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Utah Schools Fall Short of New Mandates

One in three Utah public schools fell short of new federal standards for student achievement, landing some on a "watch list" that could lead to extra tutoring, student transfers, even teacher replacement.

The standards, part of a new federal law called No Child Left Behind, hold schools accountable for the performance of all students by tracking standardized-test scores according to race and ethnicity as well as socioeconomic levels, English proficiency and special education status.

The law requires schools to make adequate yearly progress (AYP) toward the ultimate goal of 100 percent proficiency in language arts and math by 2014. Schools that collect federal Title I money for large populations of disadvantaged students face sanctions if they miss AYP goals for two or more consecutive years. Non-Title I schools face public scrutiny but no sanctions.

Many schools already analyze such student data. Trends inevitably emerge, enabling principals to steer resources and teachers to meet student needs.

"You have to have those conversations and develop understanding over time," said Ken Powell, principal of Highland High School in Salt Lake City. "If we don't do this as stakeholders, we can't make change."

Powell's school missed its AYP goals in language arts for students with disabilities and in math for English learners and the school as a whole. Consequently, Highland is on the so-called failing list with schools that fell short in at least one of 40 categories.

Along the Wasatch Front and across the nation, many schools failed because too few students in demographic subgroups passed or participated in state tests in language arts or math.
AYP reports for Utah's 800-plus public schools will be available today at http://www.usoe.org. Several trends surfaced in those numbers:

* Failure rates varied from district to district. Ogden had 52 percent of its traditional schools fall short while Jordan, the state's largest district, saw nearly half fail. But 14 districts, most of them rural, had all their schools make the grade.

* 87 percent of the 244 schools that missed the mark had low pass rates for students with disabilities.

* English learners were the next-most-likely group to fall short of AYP targets, affecting at least 75 schools statewide.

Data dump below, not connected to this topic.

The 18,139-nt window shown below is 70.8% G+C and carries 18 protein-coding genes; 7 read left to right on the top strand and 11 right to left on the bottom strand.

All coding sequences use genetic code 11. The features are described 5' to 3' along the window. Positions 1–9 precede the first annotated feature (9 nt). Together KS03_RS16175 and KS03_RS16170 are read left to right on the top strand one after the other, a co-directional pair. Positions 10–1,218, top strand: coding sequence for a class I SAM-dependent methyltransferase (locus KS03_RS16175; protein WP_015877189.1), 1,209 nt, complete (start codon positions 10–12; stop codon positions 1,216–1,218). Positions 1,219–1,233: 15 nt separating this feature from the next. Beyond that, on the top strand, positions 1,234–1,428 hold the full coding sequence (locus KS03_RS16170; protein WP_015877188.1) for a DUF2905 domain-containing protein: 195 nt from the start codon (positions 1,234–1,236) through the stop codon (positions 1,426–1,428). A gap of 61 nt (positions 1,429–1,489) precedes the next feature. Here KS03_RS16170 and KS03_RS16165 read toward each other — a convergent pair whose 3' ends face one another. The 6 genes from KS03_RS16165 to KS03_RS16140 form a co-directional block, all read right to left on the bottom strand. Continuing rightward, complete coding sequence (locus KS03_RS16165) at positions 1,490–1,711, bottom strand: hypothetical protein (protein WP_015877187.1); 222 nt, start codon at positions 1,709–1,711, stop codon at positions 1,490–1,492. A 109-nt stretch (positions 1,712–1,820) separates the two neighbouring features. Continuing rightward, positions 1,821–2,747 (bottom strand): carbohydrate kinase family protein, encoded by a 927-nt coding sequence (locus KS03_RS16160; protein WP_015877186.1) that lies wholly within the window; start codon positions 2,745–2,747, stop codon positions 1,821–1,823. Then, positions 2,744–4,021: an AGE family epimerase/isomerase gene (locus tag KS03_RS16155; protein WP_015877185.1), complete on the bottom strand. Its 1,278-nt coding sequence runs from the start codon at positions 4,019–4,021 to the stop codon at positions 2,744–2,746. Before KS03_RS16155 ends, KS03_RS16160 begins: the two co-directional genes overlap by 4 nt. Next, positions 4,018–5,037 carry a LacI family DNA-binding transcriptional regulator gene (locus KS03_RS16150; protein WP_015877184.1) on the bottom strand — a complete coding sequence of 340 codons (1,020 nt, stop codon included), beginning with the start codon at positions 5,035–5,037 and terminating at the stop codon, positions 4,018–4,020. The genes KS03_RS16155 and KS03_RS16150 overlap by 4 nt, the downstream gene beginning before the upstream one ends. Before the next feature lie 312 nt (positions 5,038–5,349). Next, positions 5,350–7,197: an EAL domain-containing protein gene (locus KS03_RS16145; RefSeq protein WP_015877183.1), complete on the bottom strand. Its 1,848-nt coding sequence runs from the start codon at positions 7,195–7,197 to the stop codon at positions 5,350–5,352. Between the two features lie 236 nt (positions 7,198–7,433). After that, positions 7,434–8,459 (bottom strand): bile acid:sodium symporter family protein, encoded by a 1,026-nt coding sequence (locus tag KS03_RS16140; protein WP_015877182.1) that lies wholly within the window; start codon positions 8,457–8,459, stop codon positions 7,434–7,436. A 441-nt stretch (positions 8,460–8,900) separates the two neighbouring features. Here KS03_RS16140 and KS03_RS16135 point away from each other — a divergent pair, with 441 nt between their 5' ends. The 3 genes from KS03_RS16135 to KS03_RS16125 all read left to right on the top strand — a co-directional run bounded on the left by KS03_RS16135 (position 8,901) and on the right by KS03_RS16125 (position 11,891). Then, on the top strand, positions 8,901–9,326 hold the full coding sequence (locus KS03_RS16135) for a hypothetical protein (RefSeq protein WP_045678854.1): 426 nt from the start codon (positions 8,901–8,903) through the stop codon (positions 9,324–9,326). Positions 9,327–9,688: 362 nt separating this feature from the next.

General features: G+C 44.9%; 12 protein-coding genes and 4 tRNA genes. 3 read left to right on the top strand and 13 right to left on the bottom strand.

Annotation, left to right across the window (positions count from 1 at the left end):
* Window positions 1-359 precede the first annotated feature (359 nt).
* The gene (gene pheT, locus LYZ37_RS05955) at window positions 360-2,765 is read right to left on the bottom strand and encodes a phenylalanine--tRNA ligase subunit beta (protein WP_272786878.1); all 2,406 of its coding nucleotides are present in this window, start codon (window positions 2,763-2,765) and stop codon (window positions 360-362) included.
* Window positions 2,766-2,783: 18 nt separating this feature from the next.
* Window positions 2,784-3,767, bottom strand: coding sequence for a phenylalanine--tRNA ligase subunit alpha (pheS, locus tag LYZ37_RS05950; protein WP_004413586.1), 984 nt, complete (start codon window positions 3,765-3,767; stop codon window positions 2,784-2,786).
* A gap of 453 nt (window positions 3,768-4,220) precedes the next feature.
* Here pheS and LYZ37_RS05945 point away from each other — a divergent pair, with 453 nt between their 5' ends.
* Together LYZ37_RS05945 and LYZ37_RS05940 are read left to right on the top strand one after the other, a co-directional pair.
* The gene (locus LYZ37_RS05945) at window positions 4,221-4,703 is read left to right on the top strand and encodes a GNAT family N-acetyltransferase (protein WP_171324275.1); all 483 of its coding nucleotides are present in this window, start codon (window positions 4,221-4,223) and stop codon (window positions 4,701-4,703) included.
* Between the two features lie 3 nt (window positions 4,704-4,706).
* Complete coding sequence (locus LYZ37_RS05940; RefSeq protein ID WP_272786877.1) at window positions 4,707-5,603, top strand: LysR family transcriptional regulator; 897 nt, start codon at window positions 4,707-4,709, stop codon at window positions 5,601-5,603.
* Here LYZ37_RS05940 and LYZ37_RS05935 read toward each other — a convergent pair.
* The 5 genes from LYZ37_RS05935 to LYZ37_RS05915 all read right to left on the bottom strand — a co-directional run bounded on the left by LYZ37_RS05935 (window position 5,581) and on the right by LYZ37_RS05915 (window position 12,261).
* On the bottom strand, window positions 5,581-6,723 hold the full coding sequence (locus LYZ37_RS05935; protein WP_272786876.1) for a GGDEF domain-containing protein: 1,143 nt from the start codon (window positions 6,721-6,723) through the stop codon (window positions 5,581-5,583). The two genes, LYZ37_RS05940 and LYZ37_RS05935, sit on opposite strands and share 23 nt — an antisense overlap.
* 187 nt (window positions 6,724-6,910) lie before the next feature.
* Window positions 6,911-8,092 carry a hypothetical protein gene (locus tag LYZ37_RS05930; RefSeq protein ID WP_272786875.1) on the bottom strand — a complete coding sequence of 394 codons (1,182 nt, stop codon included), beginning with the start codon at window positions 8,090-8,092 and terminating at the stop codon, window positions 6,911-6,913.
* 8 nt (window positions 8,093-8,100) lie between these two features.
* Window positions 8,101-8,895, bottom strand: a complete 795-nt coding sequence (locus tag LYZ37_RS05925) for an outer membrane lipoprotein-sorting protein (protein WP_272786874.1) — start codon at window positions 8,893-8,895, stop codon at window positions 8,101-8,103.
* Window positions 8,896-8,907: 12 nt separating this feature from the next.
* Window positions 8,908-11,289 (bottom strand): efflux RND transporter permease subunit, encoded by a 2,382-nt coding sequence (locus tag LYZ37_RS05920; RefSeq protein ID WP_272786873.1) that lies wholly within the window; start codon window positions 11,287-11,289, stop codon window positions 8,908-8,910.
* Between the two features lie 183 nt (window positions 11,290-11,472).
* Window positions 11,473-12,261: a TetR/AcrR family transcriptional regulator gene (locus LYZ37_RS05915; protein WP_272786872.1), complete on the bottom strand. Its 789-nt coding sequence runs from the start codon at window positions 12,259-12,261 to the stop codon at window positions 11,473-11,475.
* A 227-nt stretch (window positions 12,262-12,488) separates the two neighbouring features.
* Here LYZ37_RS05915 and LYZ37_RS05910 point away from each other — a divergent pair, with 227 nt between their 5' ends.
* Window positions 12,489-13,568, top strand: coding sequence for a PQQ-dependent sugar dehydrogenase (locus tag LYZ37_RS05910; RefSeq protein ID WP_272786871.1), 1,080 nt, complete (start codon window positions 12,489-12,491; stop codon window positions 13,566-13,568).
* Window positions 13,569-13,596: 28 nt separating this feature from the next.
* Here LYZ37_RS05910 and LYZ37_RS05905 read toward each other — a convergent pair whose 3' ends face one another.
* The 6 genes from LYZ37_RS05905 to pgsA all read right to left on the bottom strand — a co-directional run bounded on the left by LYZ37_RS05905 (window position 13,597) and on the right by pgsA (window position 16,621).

* All Title I schools in some larger districts -- including Salt Lake, Provo and Weber -- made the grade. But 14 Title I schools in Davis did not measure up.

* In Granite, nearly all of the 29 schools (20 elementary, eight high schools and one middle) that did not make AYP lagged in achievement for at least one of four subgroups: Latino students, English learners, low-income students and students with disabilities. Six of its 16 Title I schools did not make AYP.

* Likewise, 13 schools underperformed in Ogden, lacking in one or more of those four areas.

* In Davis, 33 elementary schools, two middle schools and one high school did not meet the pass rate in language arts for students with disabilities.

* More than half of Jordan's 78 schools missed AYP goals, many of them in language arts and math for students with disabilities.

* Achievement for students with disabilities is a consistent problem for some grade schools in Salt Lake City, while achievement for Latinos, English learners and low-income students are an issue for the district's four high schools.

None of those disparities should be a surprise. The gap between disadvantaged students and their classmates shows up year after year in standardized tests, graduation rates and other academic indicators.

Some educators dislike the law's expectation that students with disabilities and English learners perform on par with classmates who don't have such challenges to learning.

"I have a lot of serious objections to the way they're going about this whole thing, comparing one group of kids to a different group over a whole year," said Tony Bozich, principal of Newman Elementary in Salt Lake City. "I focus my efforts on making sure when a kid hits my school, they're getting the best learning opportunity, and let the chips fall where they may with AYP."

Newman fell short of AYP because too few students with disabilities passed the standardized test in language arts.

In eastern Utah's Uintah School District, high-performing schools on the east side of the district have long masked the struggles of schools on the west side, where large populations of disadvantaged students and American Indians have struggled to meet academic targets.

Breaking down test scores by ethnicity and income levels is forcing the district to confront the disparity, said Leonard Sullivan, the district's director of curriculum and instruction. "The one thing that is important for us to remember is it does make us focus on individual students rather than the group as a whole," Sullivan said. "It makes us do some things we maybe let slide because the average looked good."

AYP was less of an issue in the most rural of districts, where school populations are too small to be evaluated under Utah's AYP plan, which measures achievement for student groups of 10 or more.

At Grouse Creek School in remote western Box Elder County, there were only nine students in the grades that determine AYP status.

"We're going to have to rely on internal assessments to evaluate our schools," Box Elder Superintendent Martell Menlove said. "Not a lot of good data comes back to direct any type of instruction in those schools because it's so skewed."

— Ronnie Lynn
Schools Fall Short of New Mandates
Salt Lake Tribune


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